Building Native Apps - Part 5

Building Native Apps - Part 5

FFW Marketing
Thought byFFW Marketing
Website Administrator
June 22, 2015

Building Native Mobile Apps with Ionic Framework and Drupal Back-end: Add User Authentication

Today I will show how to authorize a user in your mobile app with a Drupal website. First of all we should configure Drupal to allow REST authentication, so go to /admin/structure/services and click the “Edit” link opposite of your service name. Here, check the “Session authentication” option and save. Next go to the resources tab and edit user resource alias and check off the following options for it: login, logout, token, and register.

Also, we should check the user registration settings on /admin/config/people/accounts to allow new user registration by visitors, and account activation without email or admin confirmation.

To login a user with the services module, we must do following steps:

  1. Send GET request to /services/session/token.
  2. Get the response with CSRF token.
  3. Send POST request with username, password with token received before in X-CSRF-Token header to /user/login endpoint.
  4. Receive an object with user data and new CSRF token on login success or error code with a message on login fail.

To log out a user, we have to send POST request to /user/logout with X-CSRF-token header, that contains the token which we receive on login.

And to register a new user we send a POST request to /user/register API URL with user data. As a response we should get a new user object and error status message on registration fail. The minimum data required for a user registration is username, e-mail address, and password, but we should add a status equal to 1, to immediately make a new account active, ready for use.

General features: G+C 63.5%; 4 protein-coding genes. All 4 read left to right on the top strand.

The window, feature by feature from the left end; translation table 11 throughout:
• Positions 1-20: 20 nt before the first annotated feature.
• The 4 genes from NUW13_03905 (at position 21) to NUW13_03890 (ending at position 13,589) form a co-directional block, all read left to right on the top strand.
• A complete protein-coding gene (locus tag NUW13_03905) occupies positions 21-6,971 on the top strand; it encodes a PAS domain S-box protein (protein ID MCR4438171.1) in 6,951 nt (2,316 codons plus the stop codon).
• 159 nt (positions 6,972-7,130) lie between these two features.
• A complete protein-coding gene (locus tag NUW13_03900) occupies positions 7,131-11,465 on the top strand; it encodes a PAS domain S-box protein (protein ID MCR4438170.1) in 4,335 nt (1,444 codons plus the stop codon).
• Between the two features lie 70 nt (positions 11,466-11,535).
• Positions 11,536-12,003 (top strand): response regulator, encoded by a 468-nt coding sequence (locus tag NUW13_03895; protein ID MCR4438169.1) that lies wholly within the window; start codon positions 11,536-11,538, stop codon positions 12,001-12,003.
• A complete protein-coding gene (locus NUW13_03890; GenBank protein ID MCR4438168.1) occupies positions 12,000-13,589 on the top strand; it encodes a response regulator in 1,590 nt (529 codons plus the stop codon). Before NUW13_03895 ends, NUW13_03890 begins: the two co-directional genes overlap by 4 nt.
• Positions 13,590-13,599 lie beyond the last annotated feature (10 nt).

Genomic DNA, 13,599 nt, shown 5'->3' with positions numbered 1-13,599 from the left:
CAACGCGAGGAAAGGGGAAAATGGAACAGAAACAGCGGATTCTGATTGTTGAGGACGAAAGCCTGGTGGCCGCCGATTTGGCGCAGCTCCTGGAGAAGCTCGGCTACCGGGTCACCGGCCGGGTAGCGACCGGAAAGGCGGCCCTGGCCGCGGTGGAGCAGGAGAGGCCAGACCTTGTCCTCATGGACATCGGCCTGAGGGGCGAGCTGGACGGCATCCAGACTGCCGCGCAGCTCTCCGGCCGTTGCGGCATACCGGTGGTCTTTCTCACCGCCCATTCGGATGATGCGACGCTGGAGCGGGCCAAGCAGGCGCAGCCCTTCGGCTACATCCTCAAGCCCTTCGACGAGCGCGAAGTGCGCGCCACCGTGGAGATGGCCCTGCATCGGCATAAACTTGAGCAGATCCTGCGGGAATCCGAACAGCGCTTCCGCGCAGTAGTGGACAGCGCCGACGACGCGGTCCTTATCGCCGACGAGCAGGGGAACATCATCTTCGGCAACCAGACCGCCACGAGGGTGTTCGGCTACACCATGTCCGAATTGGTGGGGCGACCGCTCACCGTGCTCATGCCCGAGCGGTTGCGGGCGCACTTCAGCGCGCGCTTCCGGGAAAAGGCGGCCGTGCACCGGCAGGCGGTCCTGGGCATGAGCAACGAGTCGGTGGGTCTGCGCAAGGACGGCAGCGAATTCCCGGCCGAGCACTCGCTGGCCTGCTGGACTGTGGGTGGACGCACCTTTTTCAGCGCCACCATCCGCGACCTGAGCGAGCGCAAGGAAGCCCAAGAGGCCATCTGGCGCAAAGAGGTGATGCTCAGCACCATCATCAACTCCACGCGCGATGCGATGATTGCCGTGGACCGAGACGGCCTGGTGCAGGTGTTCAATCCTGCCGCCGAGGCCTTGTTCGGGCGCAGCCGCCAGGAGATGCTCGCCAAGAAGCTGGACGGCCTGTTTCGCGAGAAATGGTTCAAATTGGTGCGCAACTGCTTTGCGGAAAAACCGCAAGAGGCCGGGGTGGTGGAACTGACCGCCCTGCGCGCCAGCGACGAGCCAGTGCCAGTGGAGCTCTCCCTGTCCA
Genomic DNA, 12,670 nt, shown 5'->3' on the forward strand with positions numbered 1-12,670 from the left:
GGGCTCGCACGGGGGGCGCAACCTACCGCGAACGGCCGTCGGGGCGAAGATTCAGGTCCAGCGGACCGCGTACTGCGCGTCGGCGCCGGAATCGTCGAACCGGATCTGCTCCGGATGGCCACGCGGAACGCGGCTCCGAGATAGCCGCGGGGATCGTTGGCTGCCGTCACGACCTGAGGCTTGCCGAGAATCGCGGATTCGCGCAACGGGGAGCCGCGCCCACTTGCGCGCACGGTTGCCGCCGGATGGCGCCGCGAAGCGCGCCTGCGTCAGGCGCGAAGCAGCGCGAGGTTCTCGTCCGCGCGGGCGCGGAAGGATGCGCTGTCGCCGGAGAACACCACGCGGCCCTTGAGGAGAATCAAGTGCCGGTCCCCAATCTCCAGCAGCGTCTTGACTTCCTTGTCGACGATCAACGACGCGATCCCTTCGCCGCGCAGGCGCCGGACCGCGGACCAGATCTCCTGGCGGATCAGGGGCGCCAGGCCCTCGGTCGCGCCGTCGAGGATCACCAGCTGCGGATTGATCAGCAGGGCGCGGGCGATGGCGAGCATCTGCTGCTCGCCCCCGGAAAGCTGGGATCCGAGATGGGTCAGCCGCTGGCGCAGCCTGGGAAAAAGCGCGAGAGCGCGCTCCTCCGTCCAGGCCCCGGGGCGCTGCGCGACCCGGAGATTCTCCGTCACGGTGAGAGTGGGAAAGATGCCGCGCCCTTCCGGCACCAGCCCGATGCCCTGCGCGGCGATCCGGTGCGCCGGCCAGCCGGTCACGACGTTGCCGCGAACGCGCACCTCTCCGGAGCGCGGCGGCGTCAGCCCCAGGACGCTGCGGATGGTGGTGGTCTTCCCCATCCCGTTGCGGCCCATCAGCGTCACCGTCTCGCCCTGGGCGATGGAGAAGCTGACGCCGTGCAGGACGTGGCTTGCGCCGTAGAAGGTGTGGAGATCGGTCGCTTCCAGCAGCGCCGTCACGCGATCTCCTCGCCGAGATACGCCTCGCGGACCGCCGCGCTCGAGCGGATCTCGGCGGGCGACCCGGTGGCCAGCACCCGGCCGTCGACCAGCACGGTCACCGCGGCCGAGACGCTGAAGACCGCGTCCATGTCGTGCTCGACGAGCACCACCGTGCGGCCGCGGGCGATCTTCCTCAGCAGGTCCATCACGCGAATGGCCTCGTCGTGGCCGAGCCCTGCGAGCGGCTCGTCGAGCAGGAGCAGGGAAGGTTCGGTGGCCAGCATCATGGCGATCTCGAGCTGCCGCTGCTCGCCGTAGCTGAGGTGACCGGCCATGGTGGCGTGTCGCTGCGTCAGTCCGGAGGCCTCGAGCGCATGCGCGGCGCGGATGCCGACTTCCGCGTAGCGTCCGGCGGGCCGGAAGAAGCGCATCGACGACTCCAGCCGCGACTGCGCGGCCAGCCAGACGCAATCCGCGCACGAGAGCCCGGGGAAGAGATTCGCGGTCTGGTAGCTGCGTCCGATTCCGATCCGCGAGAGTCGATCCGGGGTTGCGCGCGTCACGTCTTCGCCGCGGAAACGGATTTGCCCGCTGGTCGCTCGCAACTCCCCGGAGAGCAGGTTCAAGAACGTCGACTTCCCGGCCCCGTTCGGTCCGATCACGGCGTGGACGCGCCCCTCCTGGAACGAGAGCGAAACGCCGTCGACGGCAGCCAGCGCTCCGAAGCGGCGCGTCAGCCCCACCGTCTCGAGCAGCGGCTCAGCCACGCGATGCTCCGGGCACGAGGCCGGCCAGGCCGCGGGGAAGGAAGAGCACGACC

In-app integration

It is good practice to save some data on a device to prevent the user from manually editing any information that is needed every time that we run application. We should use Local Storage to store user login status, tokens from the last login time and user data. AngularJS has some modules to add to Local Storage support for an application; I chose angularLocalStorage. It also has a cookie fallback and uses the ngCookies module for it.

So we should download these two modules and plug them in our index.html file.

gist link

Next we should define the UI Router state for account tab, angularLocalStorage module dependency in our app.js file and add local storage prefix constant, we will add it to our config constant.

gist link

In the services.js file we will create a new factory called User. This will contain a list of methods to work with user operations on the REST server, and to save / delete user data from local storage. We use $rootScope services to have access to login status and user information from any part of the application.

gist link

In tabs.html we add an Account tab link.

gist link

Let’s create a tab-account template. Here we should show the following: for an unauthorized user, show login and register buttons that will open a popup form for each action; and for a logged-in (authorized) user, show information about user and a logout button. To show these parts of the template conditionally, we use the ng-show directive and loginSuccess variable that are stored globally in $rootScope.

gist link

To show popups with login/register forms we should use $ionicModal service, which comes with Ionic Framework core. We must create templates for each modal window: login.html and register.html.

gist link

gist link

Finally, we should define a controller for each (login and register) popup. We initialize a new $ionicModal instance and set a template for it, creating methods to open and close the modals, and doLogin, doLogout and doRegistration actions. It will be easy to handle any error message because our User Factory methods return promises. Also, we should save user information to Local Storage and send requests to the server only if it is necessary.

gist link

You can clone and try all this code from my GitHub repository, and to get the code of this part, checkout the part5 branch (just run “git checkout -f part5”). Now we can test the application in a browser - run “ionic serve” prompt command from the project directory and see the result of our work.

Tomorrow, I will add comments to articles and ability to post a comment for logged in users.


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